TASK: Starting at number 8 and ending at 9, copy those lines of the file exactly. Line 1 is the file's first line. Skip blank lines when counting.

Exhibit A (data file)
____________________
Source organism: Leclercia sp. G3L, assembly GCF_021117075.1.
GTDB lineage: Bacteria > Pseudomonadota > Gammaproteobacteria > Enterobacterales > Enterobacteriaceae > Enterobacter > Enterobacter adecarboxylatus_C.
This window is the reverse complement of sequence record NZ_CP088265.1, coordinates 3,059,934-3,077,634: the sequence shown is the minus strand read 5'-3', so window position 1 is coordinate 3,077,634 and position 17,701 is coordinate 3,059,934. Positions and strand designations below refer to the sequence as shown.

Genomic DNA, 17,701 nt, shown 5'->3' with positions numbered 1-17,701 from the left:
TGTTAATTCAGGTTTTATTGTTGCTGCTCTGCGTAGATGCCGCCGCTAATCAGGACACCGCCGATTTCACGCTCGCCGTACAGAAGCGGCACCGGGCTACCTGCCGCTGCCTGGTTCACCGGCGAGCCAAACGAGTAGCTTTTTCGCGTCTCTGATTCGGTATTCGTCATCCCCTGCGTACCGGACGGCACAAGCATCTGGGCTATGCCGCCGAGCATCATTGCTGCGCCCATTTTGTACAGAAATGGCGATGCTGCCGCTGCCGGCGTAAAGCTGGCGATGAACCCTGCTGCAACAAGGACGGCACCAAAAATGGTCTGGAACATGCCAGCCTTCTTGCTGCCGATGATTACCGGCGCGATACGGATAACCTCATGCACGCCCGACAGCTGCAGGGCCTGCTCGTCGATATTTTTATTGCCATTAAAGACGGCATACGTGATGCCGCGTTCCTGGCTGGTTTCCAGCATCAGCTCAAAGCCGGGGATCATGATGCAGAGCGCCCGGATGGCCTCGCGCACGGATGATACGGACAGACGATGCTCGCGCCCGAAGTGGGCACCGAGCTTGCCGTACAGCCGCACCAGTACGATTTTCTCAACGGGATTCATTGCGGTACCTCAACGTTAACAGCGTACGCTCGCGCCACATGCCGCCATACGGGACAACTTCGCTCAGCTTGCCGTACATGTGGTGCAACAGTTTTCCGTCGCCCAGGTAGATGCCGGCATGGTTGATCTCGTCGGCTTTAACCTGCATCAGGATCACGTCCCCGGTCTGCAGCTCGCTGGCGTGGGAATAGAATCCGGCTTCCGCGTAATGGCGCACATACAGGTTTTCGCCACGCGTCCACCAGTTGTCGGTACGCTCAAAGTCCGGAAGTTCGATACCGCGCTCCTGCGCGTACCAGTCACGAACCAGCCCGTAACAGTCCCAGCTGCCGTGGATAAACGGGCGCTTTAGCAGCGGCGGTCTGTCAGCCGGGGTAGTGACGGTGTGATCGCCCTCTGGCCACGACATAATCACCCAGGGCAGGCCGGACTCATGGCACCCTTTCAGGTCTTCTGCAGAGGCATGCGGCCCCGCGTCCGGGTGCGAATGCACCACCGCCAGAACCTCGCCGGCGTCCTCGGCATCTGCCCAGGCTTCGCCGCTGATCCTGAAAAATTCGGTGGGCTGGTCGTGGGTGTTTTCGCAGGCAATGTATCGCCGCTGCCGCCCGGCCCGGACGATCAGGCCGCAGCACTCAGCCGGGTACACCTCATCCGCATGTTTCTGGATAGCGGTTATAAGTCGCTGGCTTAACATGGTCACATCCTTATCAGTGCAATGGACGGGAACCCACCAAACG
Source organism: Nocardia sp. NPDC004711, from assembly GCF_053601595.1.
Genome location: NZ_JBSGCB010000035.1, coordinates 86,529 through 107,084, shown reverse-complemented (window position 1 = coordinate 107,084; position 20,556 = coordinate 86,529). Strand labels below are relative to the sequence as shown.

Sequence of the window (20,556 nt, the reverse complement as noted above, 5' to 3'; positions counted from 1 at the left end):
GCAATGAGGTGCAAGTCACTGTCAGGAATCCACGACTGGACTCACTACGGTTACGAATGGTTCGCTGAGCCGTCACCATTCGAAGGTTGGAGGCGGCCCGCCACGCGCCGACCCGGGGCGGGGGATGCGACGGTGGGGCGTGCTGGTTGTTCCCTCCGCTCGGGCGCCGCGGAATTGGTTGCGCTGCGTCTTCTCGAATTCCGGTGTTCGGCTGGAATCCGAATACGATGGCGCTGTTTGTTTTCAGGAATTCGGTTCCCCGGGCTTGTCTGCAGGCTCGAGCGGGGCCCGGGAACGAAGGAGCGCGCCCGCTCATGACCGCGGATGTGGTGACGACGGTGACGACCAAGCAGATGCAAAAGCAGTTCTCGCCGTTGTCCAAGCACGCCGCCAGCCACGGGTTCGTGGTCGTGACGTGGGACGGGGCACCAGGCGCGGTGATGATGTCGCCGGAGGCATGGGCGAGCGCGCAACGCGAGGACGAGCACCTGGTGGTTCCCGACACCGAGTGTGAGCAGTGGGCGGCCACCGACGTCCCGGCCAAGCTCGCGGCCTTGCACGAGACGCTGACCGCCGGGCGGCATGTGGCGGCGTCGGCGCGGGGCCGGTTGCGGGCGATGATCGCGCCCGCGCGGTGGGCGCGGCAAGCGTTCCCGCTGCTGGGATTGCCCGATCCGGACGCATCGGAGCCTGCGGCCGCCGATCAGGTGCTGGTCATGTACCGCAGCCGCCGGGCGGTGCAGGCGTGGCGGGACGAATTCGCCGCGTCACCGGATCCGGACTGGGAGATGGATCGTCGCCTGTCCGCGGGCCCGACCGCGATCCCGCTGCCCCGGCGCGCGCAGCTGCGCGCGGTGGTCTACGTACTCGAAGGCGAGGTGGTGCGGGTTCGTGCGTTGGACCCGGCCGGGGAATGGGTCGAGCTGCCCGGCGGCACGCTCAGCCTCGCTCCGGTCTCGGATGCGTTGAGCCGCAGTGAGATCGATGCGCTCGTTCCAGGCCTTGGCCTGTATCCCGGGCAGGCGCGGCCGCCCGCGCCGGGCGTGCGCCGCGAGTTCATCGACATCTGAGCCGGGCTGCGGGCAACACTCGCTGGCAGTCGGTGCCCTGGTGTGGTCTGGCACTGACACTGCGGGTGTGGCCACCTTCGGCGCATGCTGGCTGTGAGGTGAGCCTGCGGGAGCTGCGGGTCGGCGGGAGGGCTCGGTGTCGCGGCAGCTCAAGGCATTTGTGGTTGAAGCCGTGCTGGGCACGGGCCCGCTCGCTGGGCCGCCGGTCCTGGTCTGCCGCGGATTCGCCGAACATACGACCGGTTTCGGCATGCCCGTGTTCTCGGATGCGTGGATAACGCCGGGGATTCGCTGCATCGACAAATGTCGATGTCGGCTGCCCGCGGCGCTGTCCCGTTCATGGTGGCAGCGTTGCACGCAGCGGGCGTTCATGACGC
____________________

Sequence of the window (20,556 nt, the reverse complement as noted above, 5' to 3'; positions counted from 1 at the left end):
GCAATGAGGTGCAAGTCACTGTCAGGAATCCACGACTGGACTCACTACGGTTACGAATGGTTCGCTGAGCCGTCACCATTCGAAGGTTGGAGGCGGCCCGCCACGCGCCGACCCGGGGCGGGGGATGCGACGGTGGGGCGTGCTGGTTGTTCCCTCCGCTCGGGCGCCGCGGAATTGGTTGCGCTGCGTCTTCTCGAATTCCGGTGTTCGGCTGGAATCCGAATACGATGGCGCTGTTTGTTTTCAGGAATTCGGTTCCCCGGGCTTGTCTGCAGGCTCGAGCGGGGCCCGGGAACGAAGGAGCGCGCCCGCTCATGACCGCGGATGTGGTGACGACGGTGACGACCAAGCAGATGCAAAAGCAGTTCTCGCCGTTGTCCAAGCACGCCGCCAGCCACGGGTTCGTGGTCGTGACGTGGGACGGGGCACCAGGCGCGGTGATGATGTCGCCGGAGGCATGGGCGAGCGCGCAACGCGAGGACGAGCACCTGGTGGTTCCCGACACCGAGTGTGAGCAGTGGGCGGCCACCGACGTCCCGGCCAAGCTCGCGGCCTTGCACGAGACGCTGACCGCCGGGCGGCATGTGGCGGCGTCGGCGCGGGGCCGGTTGCGGGCGATGATCGCGCCCGCGCGGTGGGCGCGGCAAGCGTTCCCGCTGCTGGGATTGCCCGATCCGGACGCATCGGAGCCTGCGGCCGCCGATCAGGTGCTGGTCATGTACCGCAGCCGCCGGGCGGTGCAGGCGTGGCGGGACGAATTCGCCGCGTCACCGGATCCGGACTGGGAGATGGATCGTCGCCTGTCCGCGGGCCCGACCGCGATCCCGCTGCCCCGGCGCGCGCAGCTGCGCGCGGTGGTCTACGTACTCGAAGGCGAGGTGGTGCGGGTTCGTGCGTTGGACCCGGCCGGGGAATGGGTCGAGCTGCCCGGCGGCACGCTCAGCCTCGCTCCGGTCTCGGATGCGTTGAGCCGCAGTGAGATCGATGCGCTCGTTCCAGGCCTTGGCCTGTATCCCGGGCAGGCGCGGCCGCCCGCGCCGGGCGTGCGCCGCGAGTTCATCGACATCTGAGCCGGGCTGCGGGCAACACTCGCTGGCAGTCGGTGCCCTGGTGTGGTCTGGCACTGACACTGCGGGTGTGGCCACCTTCGGCGCATGCTGGCTGTGAGGTGAGCCTGCGGGAGCTGCGGGTCGGCGGGAGGGCTCGGTGTCGCGGCAGCTCAAGGCATTTGTGGTTGAAGCCGTGCTGGGCACGGGCCCGCTCGCTGGGCCGCCGGTCCTGGTCTGCCGCGGATTCGCCGAACATACGACCGGTTTCGGCATGCCCGTGTTCTCGGATGCGTGGATAACGCCGGGGATTCGCTGCATCGACAAATGTCGATGTCGGCTGCCCGCGGCGCTGTCCCGTTCATGGTGGCAGCGTTGCACGCAGCGGGCGTTCATGACGC